We are now over half way throught our trip, which saddens me. We have heard so many speakers and seen so many things, there's almost no time to let it sink in before taking another mouth full. Our minds our overwhelmed, and our eyes are open. This blog is concerning yesterday, our internet was then out of service. The first day we drove around and passed by a vacant lot filled with a makeshift shanty town. Puzzled, we asked why. We were informed that these were people who had been severely injured through a chemical while working in the banana plantations. Yesterday we had the privelage to meet with these people, and capture their stories with our cameras, heart, and mind. They were sriking against their previous employer who had knowledge of the hazard of this chemical, and are now seeking medical treatment and justice. DOLE won't grant it to them. Yes, an American company in Nicaragua has caused great struggles for these people. I wish we could upload pictures onto this blog so I could better explain what we have seen, but for those of you who are family members and friends, you will surely hear more and see photos upon our return. This week thus far, for me atleast, has made me want to change the direction I am going with school and myself to help with these kind of things. For a start, we plan on trying to do something in our communities when we return to create an awareness~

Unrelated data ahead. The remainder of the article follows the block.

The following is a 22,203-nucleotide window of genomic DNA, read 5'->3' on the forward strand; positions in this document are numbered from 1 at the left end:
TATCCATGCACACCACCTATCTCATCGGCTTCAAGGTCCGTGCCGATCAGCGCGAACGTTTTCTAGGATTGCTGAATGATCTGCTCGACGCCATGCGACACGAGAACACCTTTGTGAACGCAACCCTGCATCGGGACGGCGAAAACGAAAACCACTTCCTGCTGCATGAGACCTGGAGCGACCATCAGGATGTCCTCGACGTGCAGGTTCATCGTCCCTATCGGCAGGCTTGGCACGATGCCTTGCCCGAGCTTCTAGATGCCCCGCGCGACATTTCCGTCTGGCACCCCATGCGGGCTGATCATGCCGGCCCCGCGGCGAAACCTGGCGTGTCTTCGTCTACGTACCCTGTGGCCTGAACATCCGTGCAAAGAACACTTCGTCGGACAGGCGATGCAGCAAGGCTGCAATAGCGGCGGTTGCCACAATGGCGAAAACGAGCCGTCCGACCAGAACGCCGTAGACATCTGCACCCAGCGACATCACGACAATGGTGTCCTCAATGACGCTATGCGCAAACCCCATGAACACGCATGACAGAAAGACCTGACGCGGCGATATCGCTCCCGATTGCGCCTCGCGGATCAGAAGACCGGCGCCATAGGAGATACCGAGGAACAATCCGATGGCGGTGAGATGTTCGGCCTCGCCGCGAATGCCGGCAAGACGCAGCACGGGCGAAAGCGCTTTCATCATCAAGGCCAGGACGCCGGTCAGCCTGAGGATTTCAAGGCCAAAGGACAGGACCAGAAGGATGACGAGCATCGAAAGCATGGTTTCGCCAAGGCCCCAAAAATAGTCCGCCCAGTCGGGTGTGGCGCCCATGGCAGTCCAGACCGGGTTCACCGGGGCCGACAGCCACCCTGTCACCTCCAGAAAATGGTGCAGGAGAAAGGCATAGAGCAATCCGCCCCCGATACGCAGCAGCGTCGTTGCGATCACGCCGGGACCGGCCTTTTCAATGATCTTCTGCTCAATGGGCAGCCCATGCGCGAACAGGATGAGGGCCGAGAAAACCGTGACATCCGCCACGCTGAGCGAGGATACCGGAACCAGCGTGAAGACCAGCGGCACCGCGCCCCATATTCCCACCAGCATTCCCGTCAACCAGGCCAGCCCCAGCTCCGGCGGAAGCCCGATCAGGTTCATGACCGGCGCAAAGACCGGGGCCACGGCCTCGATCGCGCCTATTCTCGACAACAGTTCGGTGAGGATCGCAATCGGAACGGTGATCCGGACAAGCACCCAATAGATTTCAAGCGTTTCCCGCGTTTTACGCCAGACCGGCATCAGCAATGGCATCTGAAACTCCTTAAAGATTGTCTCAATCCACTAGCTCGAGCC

Sunday, November 11, 2007

What To Think